If you haven't read Jane Donnelly, seek her out. Discover that the alpha hero often gets a bad rap. He isn't at all what his detractors make him out to be.

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4 Comments:

Blogger Kate Walker said...

Absolutely! Great post

Hear hear! And Hear hear again!
But did yu have to make me want to go and find my Jane Donnelly books and reread them? I have an alpha of my own to to deal with.

Kate

22 March, 2008  
Blogger Anne McAllister said...

I thought you'd agree, Kate. So glad you do. And maybe losing you for a few hours to a Jane D hero or two would shape Santos up. Here's hoping!

And happy birthday to your mother-in-law!

22 March, 2008  
Blogger lidia said...

Anne,

Finally able to access your site and blog!

I totally agtee with your viewpoint regarding alpha heroes. I think that so many women have "issues" with the alpha male is because of the ones that are "nasty" and become "wonderful" on page 186 or so of a book that is less than 200 pages long.

As you and Kate are well aware, I have my hot points when it comes to the alphas. However, I still have not given up on HPs. I continue to read my favorite authors and avoid the others.

In many respects it saddens me because I am sure that some of the books that I avoid are great but I've been burned too many times and decided to take the conservative approach.

I love reunion stories. However, so many of the newer books include adultery that I just end up passing them up.

I recently read a book -- it would have been great/wonderful/fantastic, etc...except for the fact that the married couple was separated for 2 months (just 2 months) and in that time the H had numerous affairs. Now while I admit that he had cause to think the h had betrayed him, how could he have numerous affairs in such a short peiord of time? In the end, he didn't even apologize for that. What really upset me was that other than that it was a fabulous book. Full of emotion on both sides. It showed how difficult it is to come to terms with betrayal (even though the betrayal on the wife's part didn't happen but they didn't know it until the end) and learn to move on.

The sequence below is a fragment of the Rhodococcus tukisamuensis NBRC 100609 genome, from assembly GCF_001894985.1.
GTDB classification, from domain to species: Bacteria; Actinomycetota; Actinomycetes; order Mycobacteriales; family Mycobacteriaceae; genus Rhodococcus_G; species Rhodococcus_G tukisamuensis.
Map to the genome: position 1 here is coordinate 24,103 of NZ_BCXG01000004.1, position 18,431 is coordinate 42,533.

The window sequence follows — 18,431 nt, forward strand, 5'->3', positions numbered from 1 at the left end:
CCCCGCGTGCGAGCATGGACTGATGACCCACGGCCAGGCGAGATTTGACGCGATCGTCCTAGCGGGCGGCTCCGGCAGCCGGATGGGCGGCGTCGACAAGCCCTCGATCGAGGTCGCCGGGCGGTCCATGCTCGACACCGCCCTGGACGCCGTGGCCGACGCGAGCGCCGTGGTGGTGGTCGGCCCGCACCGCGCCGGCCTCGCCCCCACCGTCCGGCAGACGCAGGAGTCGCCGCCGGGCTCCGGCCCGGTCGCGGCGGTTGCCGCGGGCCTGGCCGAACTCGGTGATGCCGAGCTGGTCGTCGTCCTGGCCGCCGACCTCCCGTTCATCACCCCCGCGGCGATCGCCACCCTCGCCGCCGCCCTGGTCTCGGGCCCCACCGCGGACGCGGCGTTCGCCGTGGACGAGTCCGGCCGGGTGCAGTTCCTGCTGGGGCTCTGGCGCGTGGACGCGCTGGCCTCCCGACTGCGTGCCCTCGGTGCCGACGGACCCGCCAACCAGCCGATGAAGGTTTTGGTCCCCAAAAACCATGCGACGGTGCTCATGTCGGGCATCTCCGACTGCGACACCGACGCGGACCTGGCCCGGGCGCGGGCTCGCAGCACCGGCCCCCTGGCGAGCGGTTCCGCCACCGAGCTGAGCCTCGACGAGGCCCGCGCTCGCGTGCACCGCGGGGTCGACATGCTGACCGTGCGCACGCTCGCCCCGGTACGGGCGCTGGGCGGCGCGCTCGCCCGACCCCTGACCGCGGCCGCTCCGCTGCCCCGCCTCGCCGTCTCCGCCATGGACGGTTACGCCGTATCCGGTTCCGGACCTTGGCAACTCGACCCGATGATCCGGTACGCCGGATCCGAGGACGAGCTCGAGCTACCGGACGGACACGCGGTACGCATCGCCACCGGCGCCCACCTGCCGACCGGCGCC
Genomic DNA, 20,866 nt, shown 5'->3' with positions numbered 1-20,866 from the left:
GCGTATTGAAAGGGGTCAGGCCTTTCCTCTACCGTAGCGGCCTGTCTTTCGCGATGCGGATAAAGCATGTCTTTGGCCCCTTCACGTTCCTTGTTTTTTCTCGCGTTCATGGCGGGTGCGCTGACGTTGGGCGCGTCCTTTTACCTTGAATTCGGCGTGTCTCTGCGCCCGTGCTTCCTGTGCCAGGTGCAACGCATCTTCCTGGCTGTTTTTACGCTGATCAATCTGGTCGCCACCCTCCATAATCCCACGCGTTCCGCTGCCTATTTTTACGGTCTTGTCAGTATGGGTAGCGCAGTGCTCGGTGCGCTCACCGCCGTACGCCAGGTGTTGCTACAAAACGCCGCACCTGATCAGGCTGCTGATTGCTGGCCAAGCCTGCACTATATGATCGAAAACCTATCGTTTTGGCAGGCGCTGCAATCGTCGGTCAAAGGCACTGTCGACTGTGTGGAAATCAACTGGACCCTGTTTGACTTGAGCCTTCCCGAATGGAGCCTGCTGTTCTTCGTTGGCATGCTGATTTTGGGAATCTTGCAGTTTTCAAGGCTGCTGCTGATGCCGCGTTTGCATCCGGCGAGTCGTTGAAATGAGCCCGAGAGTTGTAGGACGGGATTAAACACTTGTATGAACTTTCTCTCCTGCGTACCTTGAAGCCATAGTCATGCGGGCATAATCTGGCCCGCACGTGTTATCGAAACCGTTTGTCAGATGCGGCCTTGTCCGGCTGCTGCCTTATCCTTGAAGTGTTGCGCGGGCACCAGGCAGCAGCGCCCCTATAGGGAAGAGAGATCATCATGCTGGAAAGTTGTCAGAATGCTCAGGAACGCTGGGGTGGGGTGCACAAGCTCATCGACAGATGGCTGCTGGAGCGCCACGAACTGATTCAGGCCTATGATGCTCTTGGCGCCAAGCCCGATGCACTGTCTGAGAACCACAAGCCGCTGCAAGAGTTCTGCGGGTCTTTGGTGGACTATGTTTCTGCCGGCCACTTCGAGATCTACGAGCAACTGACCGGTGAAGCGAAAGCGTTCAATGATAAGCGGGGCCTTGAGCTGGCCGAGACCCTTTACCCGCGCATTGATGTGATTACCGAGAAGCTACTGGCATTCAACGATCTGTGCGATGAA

Anyway, I love your books Anne. I know that I've told you before but for some reason "Island Interlude" is still my favorite. Maybe because I read it so many years ago and can still vividly remember details of the story. Whatever the reason, it made a huge impact.

Cheers!
Lidia

24 March, 2008  
Blogger Anne McAllister said...

Hi Lidia
Great to have you here. I hope you will be able to get here regularly.

Thanks for your comments on alpha males. I think that the behavior that some regard as "alpha" is not really a necessary part of being an "alpha" at all.

For me the biggest part of being an alpha hero is being honorable and trustworthy (and that would pretty much preclude adultery). I have not read the books you are referring to. I don't doubt they exist, but I, too, am pretty selective about what I read, and so I pick my way through the line-up.

I'm glad you aren't giving up on HPs because there are, truly, some great books in the line. I don't read any 'line' regularly. But I read books that I like in a lot of different lines. I often try new authors if they seem to be writing about something I'd be interested in. If I like their voice, I will go a lot further with them than if I don't. That's a deciding factor for me, really. It affects how I feel about the people. I will tolerate some 'misbehavior' on the part of a character if the author can convince me that this person would do this and I don't hate him for it. Depends on the book and the author, I think. But I tend to have the same reaction you do a lot of the time.

24 March, 2008